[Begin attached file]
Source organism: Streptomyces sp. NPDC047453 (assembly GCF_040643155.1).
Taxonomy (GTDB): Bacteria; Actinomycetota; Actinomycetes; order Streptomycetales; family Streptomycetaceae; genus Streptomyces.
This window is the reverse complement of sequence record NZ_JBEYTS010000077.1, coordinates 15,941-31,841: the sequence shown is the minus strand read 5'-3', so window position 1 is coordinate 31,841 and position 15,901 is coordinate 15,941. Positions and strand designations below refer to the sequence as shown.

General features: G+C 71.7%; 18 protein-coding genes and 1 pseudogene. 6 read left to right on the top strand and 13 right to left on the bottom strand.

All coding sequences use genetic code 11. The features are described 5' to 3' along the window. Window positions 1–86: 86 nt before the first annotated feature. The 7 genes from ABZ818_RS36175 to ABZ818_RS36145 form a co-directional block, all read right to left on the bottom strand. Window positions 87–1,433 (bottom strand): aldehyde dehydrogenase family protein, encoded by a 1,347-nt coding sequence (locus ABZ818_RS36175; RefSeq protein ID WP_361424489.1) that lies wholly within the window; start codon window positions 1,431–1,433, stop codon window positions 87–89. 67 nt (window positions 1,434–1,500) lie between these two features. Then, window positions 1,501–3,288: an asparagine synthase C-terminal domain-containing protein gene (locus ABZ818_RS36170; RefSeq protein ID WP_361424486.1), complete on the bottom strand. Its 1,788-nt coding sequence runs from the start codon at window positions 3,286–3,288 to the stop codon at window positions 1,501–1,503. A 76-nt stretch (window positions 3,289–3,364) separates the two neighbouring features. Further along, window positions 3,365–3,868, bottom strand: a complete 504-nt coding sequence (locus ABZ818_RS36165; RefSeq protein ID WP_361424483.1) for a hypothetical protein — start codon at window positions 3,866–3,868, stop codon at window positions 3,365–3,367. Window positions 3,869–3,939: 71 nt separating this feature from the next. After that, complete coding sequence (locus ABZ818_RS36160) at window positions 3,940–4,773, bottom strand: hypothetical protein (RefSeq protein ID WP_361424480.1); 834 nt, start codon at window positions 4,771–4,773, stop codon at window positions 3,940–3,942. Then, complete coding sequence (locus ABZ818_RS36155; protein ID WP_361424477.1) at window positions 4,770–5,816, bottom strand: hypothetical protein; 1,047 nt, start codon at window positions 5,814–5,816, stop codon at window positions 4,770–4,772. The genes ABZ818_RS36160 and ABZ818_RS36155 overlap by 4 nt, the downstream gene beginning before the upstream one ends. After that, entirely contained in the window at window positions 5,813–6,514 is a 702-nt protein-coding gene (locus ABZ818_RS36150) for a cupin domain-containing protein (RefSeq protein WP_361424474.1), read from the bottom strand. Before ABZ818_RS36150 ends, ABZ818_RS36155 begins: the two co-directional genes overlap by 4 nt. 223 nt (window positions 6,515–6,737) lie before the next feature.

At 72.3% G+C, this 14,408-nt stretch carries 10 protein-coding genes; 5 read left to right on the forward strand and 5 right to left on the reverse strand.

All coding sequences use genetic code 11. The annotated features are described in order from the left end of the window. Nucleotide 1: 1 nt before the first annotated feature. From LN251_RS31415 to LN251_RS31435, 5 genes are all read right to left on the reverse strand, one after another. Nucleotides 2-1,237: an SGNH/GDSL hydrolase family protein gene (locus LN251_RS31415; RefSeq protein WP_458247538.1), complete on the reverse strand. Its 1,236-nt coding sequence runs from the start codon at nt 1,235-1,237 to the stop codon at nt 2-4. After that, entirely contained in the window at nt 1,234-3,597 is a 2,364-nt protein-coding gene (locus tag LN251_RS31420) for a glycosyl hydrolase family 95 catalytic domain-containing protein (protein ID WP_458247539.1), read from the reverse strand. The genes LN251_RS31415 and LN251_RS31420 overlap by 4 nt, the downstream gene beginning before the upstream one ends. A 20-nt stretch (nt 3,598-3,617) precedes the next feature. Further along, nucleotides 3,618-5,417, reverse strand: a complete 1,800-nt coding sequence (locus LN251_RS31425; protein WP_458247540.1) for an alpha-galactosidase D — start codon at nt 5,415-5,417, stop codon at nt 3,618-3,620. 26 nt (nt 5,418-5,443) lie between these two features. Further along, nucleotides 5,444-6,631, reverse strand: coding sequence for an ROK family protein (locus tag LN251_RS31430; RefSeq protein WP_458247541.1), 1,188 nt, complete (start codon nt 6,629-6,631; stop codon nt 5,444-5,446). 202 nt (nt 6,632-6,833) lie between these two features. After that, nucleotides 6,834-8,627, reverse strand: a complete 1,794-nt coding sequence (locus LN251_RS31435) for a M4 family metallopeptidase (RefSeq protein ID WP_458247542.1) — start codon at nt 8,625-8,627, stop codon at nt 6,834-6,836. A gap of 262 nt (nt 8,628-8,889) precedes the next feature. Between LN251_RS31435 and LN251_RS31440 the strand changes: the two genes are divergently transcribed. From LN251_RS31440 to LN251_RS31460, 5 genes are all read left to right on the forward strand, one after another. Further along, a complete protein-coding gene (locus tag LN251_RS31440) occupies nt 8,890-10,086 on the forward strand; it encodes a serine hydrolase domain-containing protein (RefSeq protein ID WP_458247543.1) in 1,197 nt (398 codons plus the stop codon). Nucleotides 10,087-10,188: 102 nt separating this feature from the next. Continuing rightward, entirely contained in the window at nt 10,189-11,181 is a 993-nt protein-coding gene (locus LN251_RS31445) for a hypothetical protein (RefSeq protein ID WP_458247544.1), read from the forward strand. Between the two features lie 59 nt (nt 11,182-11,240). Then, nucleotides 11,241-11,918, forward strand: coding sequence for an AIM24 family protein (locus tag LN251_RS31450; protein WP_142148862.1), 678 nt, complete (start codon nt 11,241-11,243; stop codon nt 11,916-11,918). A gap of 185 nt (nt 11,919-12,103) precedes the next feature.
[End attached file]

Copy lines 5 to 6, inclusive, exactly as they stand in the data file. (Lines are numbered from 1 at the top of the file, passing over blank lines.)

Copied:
All coding sequences use genetic code 11. The features are described 5' to 3' along the window. Window positions 1–86: 86 nt before the first annotated feature. The 7 genes from ABZ818_RS36175 to ABZ818_RS36145 form a co-directional block, all read right to left on the bottom strand. Window positions 87–1,433 (bottom strand): aldehyde dehydrogenase family protein, encoded by a 1,347-nt coding sequence (locus ABZ818_RS36175; RefSeq protein ID WP_361424489.1) that lies wholly within the window; start codon window positions 1,431–1,433, stop codon window positions 87–89. 67 nt (window positions 1,434–1,500) lie between these two features. Then, window positions 1,501–3,288: an asparagine synthase C-terminal domain-containing protein gene (locus ABZ818_RS36170; RefSeq protein ID WP_361424486.1), complete on the bottom strand. Its 1,788-nt coding sequence runs from the start codon at window positions 3,286–3,288 to the stop codon at window positions 1,501–1,503. A 76-nt stretch (window positions 3,289–3,364) separates the two neighbouring features. Further along, window positions 3,365–3,868, bottom strand: a complete 504-nt coding sequence (locus ABZ818_RS36165; RefSeq protein ID WP_361424483.1) for a hypothetical protein — start codon at window positions 3,866–3,868, stop codon at window positions 3,365–3,367. Window positions 3,869–3,939: 71 nt separating this feature from the next. After that, complete coding sequence (locus ABZ818_RS36160) at window positions 3,940–4,773, bottom strand: hypothetical protein (RefSeq protein ID WP_361424480.1); 834 nt, start codon at window positions 4,771–4,773, stop codon at window positions 3,940–3,942. Then, complete coding sequence (locus ABZ818_RS36155; protein ID WP_361424477.1) at window positions 4,770–5,816, bottom strand: hypothetical protein; 1,047 nt, start codon at window positions 5,814–5,816, stop codon at window positions 4,770–4,772. The genes ABZ818_RS36160 and ABZ818_RS36155 overlap by 4 nt, the downstream gene beginning before the upstream one ends. After that, entirely contained in the window at window positions 5,813–6,514 is a 702-nt protein-coding gene (locus ABZ818_RS36150) for a cupin domain-containing protein (RefSeq protein WP_361424474.1), read from the bottom strand. Before ABZ818_RS36150 ends, ABZ818_RS36155 begins: the two co-directional genes overlap by 4 nt. 223 nt (window positions 6,515–6,737) lie before the next feature.

At 72.3% G+C, this 14,408-nt stretch carries 10 protein-coding genes; 5 read left to right on the forward strand and 5 right to left on the reverse strand.